LEWIS R. HARDENBERGH, JOHN T. HARDENBERGH, THOMAS R. HARDENBERGH, and DOROTHY R. WILLIAMSON, Petitioners-Appellants,
DEPARTMENT OF TREASURY, Respondent-Appellee.
Tribunal LC No. 14-000990-TT
Before: Sawyer, P.J., and Borrello and Servitto, JJ.
appeal as of right the final judgment of the Tax Tribunal
upholding the Department of Treasury's denial of
petitioners' request for waiver of interest under MCL
211.7cc(8). We affirm.
principal facts are not in dispute. Since at least 2005,
Lewis R. Hardenbergh has resided on land he owns in Manistee,
Michigan. Contiguous to his property is another parcel (the
subject property), measuring approximately four acres and
including a cottage occupied by a caretaker of the property,
a house, a log cabin, two garages, and three sheds. The
subject property was owned by Lewis's mother, Flora, but
upon her death in 2006, it transferred to her children,
acquiring the property in 2006, petitioners applied for a
principal residence exemption (PRE) given that Lewis's
property was contiguous to the subject property, although
none of petitioners intended to reside, or did reside, on the
subject property. When Lewis requested PRE status for the
subject property David Meister, the county assessor, sought
the guidance of the Manistee County Equalization Director.
The director informed Meister that "the value
attributable to the buildings on the Subject Property would
not qualify for the PRE, but the land itself would qualify
for the PRE." Because the value of the buildings
amounted to 15 percent of the total taxable value of the
property, petitioners claimed, and they were granted, PRE
status for 85 percent of the property.
November 2013, the Manistee County Treasurer determined that
the subject property is not eligible for the PRE and, hence,
denied the PRE for 2010 through 2013. The county issued
petitioners a corrected tax bill for $80, 384.90, including
$20, 231.06 in interest.
February 2014, petitioners requested that respondent waive
the interest, pursuant to MCL 211.7cc(8), which permits
respondent to waive interest in the instance that the county
assessor submits an affidavit attesting to an error
enumerated in the statute. In their request, petitioners
noted that they had followed "the guidance [the
assessor] received from the County Director in claiming an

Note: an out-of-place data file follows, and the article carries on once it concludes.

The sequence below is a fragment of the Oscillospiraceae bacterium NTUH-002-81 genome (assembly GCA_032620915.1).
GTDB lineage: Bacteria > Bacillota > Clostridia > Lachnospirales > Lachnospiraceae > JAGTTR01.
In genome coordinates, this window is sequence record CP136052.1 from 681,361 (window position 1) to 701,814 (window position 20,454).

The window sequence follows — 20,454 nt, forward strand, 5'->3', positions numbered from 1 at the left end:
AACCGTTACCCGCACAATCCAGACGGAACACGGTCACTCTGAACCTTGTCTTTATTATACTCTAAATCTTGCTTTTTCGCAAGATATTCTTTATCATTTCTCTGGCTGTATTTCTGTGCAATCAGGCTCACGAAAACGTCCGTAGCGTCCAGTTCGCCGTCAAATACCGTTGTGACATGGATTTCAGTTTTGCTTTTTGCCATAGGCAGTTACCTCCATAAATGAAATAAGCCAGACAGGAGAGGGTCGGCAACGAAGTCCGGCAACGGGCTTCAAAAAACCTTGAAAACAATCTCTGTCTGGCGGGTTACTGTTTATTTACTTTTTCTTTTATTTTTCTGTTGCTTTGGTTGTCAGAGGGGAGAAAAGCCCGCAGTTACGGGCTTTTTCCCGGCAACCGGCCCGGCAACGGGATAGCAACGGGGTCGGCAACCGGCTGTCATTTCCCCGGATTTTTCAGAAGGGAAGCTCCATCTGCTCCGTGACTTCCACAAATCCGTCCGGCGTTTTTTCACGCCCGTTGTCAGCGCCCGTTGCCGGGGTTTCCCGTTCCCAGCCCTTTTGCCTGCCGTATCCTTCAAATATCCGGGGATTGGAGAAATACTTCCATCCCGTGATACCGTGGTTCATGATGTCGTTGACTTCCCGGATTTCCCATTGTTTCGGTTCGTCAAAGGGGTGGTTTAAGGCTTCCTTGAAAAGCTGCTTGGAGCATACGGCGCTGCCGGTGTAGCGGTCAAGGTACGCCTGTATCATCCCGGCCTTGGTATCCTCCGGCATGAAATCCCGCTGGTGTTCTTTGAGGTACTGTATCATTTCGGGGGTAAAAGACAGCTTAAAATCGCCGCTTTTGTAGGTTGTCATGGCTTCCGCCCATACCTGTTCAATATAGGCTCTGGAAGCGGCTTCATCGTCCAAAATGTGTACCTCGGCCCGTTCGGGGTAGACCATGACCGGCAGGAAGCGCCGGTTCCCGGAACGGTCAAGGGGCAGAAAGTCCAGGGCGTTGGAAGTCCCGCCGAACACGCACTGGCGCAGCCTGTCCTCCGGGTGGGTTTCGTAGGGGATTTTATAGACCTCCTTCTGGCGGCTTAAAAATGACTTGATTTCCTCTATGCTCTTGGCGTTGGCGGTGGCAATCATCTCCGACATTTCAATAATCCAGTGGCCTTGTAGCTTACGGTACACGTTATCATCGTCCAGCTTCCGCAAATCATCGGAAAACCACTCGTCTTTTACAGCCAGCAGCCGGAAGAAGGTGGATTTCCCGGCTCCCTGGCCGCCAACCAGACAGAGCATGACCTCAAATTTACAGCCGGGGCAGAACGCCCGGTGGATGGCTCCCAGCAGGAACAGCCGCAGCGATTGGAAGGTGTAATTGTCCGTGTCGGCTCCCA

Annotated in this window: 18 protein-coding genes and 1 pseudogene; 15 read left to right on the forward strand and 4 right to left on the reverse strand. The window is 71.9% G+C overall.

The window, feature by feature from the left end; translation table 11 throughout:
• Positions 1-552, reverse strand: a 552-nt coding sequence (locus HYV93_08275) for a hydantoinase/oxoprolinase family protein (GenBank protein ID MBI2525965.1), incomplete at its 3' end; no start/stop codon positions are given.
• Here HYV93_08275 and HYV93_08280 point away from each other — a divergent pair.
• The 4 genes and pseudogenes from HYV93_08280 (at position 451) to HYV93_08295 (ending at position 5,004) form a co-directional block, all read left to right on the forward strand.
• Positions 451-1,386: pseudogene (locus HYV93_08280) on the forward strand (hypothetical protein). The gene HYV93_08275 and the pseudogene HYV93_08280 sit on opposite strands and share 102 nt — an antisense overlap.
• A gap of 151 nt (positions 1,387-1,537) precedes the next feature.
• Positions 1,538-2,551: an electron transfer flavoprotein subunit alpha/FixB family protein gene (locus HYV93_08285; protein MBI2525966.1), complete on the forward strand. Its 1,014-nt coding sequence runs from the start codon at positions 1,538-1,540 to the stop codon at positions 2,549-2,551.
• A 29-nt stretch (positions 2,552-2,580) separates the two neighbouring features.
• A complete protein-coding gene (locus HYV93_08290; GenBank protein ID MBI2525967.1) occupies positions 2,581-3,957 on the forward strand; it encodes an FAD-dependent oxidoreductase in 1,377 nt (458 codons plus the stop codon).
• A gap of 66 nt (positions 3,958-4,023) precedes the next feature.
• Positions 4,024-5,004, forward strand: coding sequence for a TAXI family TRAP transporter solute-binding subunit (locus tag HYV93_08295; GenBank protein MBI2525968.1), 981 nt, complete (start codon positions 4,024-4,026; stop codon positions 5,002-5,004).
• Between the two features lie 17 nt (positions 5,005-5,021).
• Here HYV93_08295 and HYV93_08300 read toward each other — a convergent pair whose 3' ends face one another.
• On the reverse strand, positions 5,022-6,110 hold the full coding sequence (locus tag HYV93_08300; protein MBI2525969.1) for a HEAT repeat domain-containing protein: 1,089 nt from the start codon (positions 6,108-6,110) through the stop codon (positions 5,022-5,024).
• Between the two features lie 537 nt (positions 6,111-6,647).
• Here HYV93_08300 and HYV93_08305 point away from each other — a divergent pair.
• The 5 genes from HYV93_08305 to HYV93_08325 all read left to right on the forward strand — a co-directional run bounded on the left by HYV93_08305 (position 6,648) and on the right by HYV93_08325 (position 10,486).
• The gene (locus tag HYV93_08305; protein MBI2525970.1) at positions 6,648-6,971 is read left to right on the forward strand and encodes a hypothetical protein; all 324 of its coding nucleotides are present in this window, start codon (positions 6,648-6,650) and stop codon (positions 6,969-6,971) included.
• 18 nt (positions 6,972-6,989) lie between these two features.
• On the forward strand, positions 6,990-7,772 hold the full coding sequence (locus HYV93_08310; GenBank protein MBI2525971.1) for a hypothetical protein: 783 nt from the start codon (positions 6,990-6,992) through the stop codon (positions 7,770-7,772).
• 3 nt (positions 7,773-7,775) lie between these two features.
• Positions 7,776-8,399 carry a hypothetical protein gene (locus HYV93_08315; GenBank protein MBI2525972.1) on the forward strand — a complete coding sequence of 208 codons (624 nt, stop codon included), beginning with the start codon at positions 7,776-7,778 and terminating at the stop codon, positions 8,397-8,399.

85% PRE exemption [sic]." Pursuant to statutory
requirements, Meister also submitted an affidavit requesting
that respondent waive the interest and noting the reason why
the subject property had been allowed the 85 percent PRE.
Respondent denied the interest waiver request, stating,
"Based on the information we received, it has been
determined that insufficient documentation was submitted to
show that an assessor's error occurred as required by MCL
appealed respondent's denial of the interest waiver to
the Michigan Tax Tribunal. In their petition, petitioners pleaded
that "the explanation submitted by the Assessor outlined
the facts and circumstances which . . . constitute an
'other error' by the Assessor pursuant to [MCL
211.7cc(8).]." Petitioners further asserted that
respondent made no findings to support its determination
denying the interest waiver and that its decision was
arbitrary. In their request for relief, petitioners requested
that the Tribunal reverse respondent's decision and order
that "the waiver of penalty interest be granted . . .
." Respondent countered that the "error" made
was not the type of error that MCL 211.7cc(8) contemplated,
and petitioners' request to waive interest was based on
equitable principles not contained in the statute.
hearing, the Tribunal entered a Final Opinion and Order
denying petitioners' interest waiver request. It reasoned
that that "other errors" are those akin to
classification errors, and further noted that it was not
entirely persuaded that the error at the heart of the case
was made by the assessor. Petitioners now appeal.
appeal, petitioners first argue that the Tribunal's
interpretation of MCL 211.7cc(8) was erroneous. We disagree.
of a decision by the [Michigan Tax Tribunal] is very
limited." Drew v Cass Co, 299 Mich.App. 495,
498; 830 N.W.2d 832 (2013). Unless fraud is alleged, this
Court reviews the Tribunal's decision for a
"misapplication of the law or adoption of a wrong
principle." Liberty Hill Housing Corp v City of
Livonia, 480 Mich. 44, 49; 746 N.W.2d 282 (2008).
"The Tribunal's factual findings will not be
disturbed as long as they are supported by competent,
material, and substantial evidence on the whole record."
Drew, 299 Mich.App. at 499 (citation and quotations
omitted). "Substantial evidence" is "more than
a scintilla of evidence, although it may be substantially
less than a preponderance of the evidence." Leahy v
Orion Twp, 269 Mich.App. 527, 529-530; 711 N.W.2d 438
(2006) (citation omitted). Finally, this Court reviews de
novo issues of statutory construction. Drew, 299
Mich.App. at 499.
principal residence exemption, also known as the
'homestead exemption, ' is governed by §§
7cc and 7dd of the General Property Tax Act [GPTA], MCL
211.7cc and MCL 211.7dd." Drew, 299 Mich.App.
at 500 (citation and quotations omitted). The GPTA allows a
PRE in the instance that the property is owned and occupied
as a principal residence. MCL 211.7cc(2). The owner of the
property claims the exemption by filing an affidavit
attesting that the owner of the property owns it and occupies
it as the owner's principal residence. MCL 211.7cc(2).
The act also authorizes the county to audit claimed
exemptions. MCL 211.7cc(10). In the instance the county
denies a claimed PRE, the county treasurer issues a corrected
tax bill including interest. MCL 211.7cc(11).
certain circumstances, the Department of Treasury may waive
the interest accrued in a corrected tax bill issued as a
result of a rescinded ...